Original Research

Health literacy and the quality of physician‐patient communication during hospitalization

Abstract

Abstract

BACKGROUND:

Overall, poor physician‐patient communication is related to post‐discharge adverse events and readmission. We analyzed patients' ratings of the quality of physician‐patient communication during hospitalization and how this varies by health literacy.

METHODS:

Medical patients were interviewed during their hospitalization to assess personal characteristics and health literacy. After discharge, patients completed by telephone the 27‐item Interpersonal Processes of Care in Diverse Populations Questionnaire (IPC). Using the IPC, patients rated the clarity and quality of physicians' communication during the hospitalization along the following 8 domains: General clarity, Responsiveness to patient concerns, Explanation of patients' problems, Explanation of processes of care, Explanation of self‐care after discharge, Empowerment, Decision making, and Consideration of patients' desire and ability to comply with recommendations.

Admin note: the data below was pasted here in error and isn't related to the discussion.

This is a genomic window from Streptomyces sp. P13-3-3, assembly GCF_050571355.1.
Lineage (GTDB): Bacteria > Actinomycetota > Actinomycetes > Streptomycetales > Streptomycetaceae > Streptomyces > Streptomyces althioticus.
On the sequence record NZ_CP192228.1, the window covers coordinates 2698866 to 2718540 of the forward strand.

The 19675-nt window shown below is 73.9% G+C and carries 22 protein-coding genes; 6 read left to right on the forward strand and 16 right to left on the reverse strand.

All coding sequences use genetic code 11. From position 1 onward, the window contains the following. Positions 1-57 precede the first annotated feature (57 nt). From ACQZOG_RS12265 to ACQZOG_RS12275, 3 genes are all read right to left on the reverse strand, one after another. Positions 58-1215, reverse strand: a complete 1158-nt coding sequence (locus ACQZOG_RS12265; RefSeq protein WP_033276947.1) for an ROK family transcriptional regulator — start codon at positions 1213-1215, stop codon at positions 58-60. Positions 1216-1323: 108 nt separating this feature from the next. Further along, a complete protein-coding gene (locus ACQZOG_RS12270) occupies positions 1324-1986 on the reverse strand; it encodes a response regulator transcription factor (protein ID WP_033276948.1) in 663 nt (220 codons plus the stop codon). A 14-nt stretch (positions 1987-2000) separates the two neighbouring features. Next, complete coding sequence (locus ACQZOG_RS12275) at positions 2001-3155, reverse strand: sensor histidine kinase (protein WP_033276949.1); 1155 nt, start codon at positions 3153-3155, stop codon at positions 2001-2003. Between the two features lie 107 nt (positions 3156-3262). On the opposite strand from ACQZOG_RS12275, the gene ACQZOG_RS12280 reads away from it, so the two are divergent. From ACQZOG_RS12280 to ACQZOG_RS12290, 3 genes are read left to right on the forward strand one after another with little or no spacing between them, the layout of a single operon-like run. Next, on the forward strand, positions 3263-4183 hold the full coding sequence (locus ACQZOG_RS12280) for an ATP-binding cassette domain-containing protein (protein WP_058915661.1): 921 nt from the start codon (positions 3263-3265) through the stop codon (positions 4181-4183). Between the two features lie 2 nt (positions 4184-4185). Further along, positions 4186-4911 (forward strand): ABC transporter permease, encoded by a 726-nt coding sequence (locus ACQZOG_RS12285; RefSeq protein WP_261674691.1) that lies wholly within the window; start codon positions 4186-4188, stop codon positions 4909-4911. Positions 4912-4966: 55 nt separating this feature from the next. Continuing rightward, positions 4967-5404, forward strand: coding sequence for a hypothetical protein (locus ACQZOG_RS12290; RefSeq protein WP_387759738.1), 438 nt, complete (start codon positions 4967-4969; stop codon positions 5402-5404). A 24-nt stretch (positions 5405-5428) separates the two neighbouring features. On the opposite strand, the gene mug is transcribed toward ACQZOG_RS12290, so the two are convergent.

RESULTS:

A total of 84 patients completed both the in‐hospital and telephone interviews. Subjects had a mean age of 55, and 44% had inadequate health literacy. Overall, patients gave the poorest ratings to communication that related to Consideration of patients' desire and ability to comply with recommendations. Patients with inadequate health literacy gave significantly worse ratings on the domains of General clarity, Responsiveness to patient concerns, and Explanation of processes of care (P < 0.05 for each). In multivariable analyses, the relationship with General clarity did not persist.

CONCLUSIONS:

Physicians received relatively poor ratings on their Consideration of patients' desire and ability to comply with recommendations. Patients with inadequate health literacy experienced lower quality and clarity of hospital communication along multiple domains. More attention to effective health communication is warranted in the hospital setting. Journal of Hospital Medicine 2010;5:269–275. © 2010 Society of Hospital Medicine.